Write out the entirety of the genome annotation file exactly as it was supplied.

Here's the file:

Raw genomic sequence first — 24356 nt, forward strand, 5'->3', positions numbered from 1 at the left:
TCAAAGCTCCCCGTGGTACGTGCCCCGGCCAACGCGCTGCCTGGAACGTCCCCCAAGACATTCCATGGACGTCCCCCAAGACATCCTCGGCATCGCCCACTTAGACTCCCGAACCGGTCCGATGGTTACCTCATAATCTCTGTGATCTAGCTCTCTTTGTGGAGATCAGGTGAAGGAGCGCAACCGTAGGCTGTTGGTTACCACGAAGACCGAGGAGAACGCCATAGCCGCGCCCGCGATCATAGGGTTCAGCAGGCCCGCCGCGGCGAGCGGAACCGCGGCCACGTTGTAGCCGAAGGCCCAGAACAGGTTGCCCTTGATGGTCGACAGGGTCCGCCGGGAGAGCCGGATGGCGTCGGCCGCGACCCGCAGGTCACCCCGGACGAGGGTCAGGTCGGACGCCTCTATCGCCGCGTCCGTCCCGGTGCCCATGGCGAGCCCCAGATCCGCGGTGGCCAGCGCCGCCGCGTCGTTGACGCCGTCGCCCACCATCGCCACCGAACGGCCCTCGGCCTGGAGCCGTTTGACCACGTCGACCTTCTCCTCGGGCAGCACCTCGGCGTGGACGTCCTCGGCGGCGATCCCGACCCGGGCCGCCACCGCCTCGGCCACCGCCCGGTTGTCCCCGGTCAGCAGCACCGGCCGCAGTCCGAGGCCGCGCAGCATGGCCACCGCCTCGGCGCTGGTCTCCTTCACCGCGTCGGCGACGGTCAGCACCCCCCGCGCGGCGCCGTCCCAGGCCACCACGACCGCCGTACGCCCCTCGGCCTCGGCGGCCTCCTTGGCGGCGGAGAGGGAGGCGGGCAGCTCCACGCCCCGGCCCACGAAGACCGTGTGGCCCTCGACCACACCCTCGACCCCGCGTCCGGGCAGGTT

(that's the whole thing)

Raw genomic sequence first — 24356 nt, forward strand, 5'->3', positions numbered from 1 at the left:
TCAAAGCTCCCCGTGGTACGTGCCCCGGCCAACGCGCTGCCTGGAACGTCCCCCAAGACATTCCATGGACGTCCCCCAAGACATCCTCGGCATCGCCCACTTAGACTCCCGAACCGGTCCGATGGTTACCTCATAATCTCTGTGATCTAGCTCTCTTTGTGGAGATCAGGTGAAGGAGCGCAACCGTAGGCTGTTGGTTACCACGAAGACCGAGGAGAACGCCATAGCCGCGCCCGCGATCATAGGGTTCAGCAGGCCCGCCGCGGCGAGCGGAACCGCGGCCACGTTGTAGCCGAAGGCCCAGAACAGGTTGCCCTTGATGGTCGACAGGGTCCGCCGGGAGAGCCGGATGGCGTCGGCCGCGACCCGCAGGTCACCCCGGACGAGGGTCAGGTCGGACGCCTCTATCGCCGCGTCCGTCCCGGTGCCCATGGCGAGCCCCAGATCCGCGGTGGCCAGCGCCGCCGCGTCGTTGACGCCGTCGCCCACCATCGCCACCGAACGGCCCTCGGCCTGGAGCCGTTTGACCACGTCGACCTTCTCCTCGGGCAGCACCTCGGCGTGGACGTCCTCGGCGGCGATCCCGACCCGGGCCGCCACCGCCTCGGCCACCGCCCGGTTGTCCCCGGTCAGCAGCACCGGCCGCAGTCCGAGGCCGCGCAGCATGGCCACCGCCTCGGCGCTGGTCTCCTTCACCGCGTCGGCGACGGTCAGCACCCCCCGCGCGGCGCCGTCCCAGGCCACCACGACCGCCGTACGCCCCTCGGCCTCGGCGGCCTCCTTGGCGGCGGAGAGGGAGGCGGGCAGCTCCACGCCCCGGCCCACGAAGACCGTGTGGCCCTCGACCACACCCTCGACCCCGCGTCCGGGCAGGTT